Saturday, January 24, 2015

Review of "Atonement, Law and Justice."

Atonement, Law and Justice: The Cross in Historical and Cultural Contexts by Adonis Vidu is a dense work that seeks to explore how atonement theory has been understood throughout various cultures. What Vidu especially seeks to demonstrate is how understanding of the role of law and punishment in society affected a theology of the cross and vice versa.

Vidu accomplishes this by going through the thinking of the Patristics, Medieval theologians, Reformation theologians, Modern (or Enlightment) thinkers, and Postmodern thinkers. He normally highlights the thinking of the most influential thinkers and draws parallels to thinking about the role of judges, punishment and retribution in society at that time.

He concludes at the end of this massive study that the doctrine of divine simplicity is needed in order to recapture the heart of penal substitution. Since all of God's attributes are perfectly aligned (balanced? I am not sure a good word for this), we must not construe God as either more or less loving at the cross.

In one of my favorite quotes from the book, Vidu states "First, simplicity dictates that no matter what solution we come to on the issue of hell, we must not construe God as less loving, more just than loving, Second, theologically, the doctrine of simplicity helps us to say that, although God is fully present in all the majesty of his attributes, in each divine action, given the contingencies of the circumstances of those actions, certain traits are more easily recognizable by human selves." (Loc. 5411)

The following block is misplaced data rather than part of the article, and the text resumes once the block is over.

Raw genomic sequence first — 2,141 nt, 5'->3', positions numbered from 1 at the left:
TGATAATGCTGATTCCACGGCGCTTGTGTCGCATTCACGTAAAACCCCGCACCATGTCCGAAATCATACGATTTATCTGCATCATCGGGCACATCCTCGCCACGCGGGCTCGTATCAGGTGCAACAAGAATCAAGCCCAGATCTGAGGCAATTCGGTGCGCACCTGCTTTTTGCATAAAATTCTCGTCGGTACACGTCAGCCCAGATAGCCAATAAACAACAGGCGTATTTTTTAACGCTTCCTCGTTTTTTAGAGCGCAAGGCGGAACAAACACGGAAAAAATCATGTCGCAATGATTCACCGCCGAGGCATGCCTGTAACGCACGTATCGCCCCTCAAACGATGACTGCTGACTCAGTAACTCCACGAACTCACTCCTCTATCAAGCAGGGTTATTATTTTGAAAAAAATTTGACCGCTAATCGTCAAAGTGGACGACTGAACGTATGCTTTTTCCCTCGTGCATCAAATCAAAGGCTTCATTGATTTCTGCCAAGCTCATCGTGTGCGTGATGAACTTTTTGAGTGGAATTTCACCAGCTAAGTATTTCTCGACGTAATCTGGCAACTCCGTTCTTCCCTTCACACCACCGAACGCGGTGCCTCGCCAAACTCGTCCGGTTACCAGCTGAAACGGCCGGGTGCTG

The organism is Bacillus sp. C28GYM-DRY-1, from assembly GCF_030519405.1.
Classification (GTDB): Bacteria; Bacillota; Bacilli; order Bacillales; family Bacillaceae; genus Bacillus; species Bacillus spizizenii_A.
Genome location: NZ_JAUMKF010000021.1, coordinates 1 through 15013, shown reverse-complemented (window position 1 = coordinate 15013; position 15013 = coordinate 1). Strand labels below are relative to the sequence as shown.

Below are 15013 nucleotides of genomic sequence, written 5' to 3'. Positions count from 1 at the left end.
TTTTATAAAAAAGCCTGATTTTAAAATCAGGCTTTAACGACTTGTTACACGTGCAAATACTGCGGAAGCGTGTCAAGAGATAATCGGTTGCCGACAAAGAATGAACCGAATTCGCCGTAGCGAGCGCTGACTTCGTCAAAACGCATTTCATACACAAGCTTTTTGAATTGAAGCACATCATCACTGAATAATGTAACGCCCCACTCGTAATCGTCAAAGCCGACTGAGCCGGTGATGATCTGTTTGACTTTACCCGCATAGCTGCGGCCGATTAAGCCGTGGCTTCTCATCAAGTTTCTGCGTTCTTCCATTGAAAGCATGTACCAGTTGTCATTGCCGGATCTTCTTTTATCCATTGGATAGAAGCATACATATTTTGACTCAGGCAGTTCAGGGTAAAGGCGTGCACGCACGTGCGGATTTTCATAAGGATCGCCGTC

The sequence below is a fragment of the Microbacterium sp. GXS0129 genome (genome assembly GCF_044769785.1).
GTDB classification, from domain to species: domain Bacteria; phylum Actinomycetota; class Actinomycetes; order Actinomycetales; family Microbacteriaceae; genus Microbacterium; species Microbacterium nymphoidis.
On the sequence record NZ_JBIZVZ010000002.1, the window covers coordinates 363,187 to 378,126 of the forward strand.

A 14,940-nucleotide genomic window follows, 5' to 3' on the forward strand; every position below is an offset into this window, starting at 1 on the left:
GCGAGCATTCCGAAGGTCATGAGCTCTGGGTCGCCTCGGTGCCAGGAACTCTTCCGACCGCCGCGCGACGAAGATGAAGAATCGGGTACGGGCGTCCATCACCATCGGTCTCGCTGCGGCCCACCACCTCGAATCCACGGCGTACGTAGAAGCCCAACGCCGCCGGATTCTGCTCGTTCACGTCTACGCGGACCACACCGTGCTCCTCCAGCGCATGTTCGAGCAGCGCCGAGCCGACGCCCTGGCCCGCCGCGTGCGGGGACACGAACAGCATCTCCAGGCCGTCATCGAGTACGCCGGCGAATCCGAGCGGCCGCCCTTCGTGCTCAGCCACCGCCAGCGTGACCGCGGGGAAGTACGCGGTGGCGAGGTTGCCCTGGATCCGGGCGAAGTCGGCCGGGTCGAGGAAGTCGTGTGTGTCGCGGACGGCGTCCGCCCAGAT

There lies the heart of this book. Vidu seeks to reestablish the doctrine of penal substitution by reminding the reader of a very old doctrine, the doctrine of simplicity. I love that! I love how Vidu draws his massive study together and places it squarely here. I couldn't agree more. Again and again, Vidu demonstrates how by simply reminding ourselves how God is balanced in all he does, we can regain a healthy understanding of the atonement.

However, I cannot recommend this work for everyone. It is a tough, tough read. It is nuanced, and one must have a firm grasp on atonement theory as well as legal theory. I am rusty on legal theory throughout history so this made the work extremely trying to read. It is heavily footnoted and thorough. It reads like a dissertation.

Keep in mind, however, that as far as a historical work on the atonement goes, I think this is a winner. His chapters on the Pastristic thinkers and Reformation thinkers were great. It is a necessary work for those engaged in historical theology to read. For the pastor (or those with limited time), read the last chapter where Vidu essentially recaps his entire book and begins constructing his argument. It is a great chapter and boils the whole work down well.

*Thanks to Baker Academic for providing a free review copy of this work in exchange for a fair review.*

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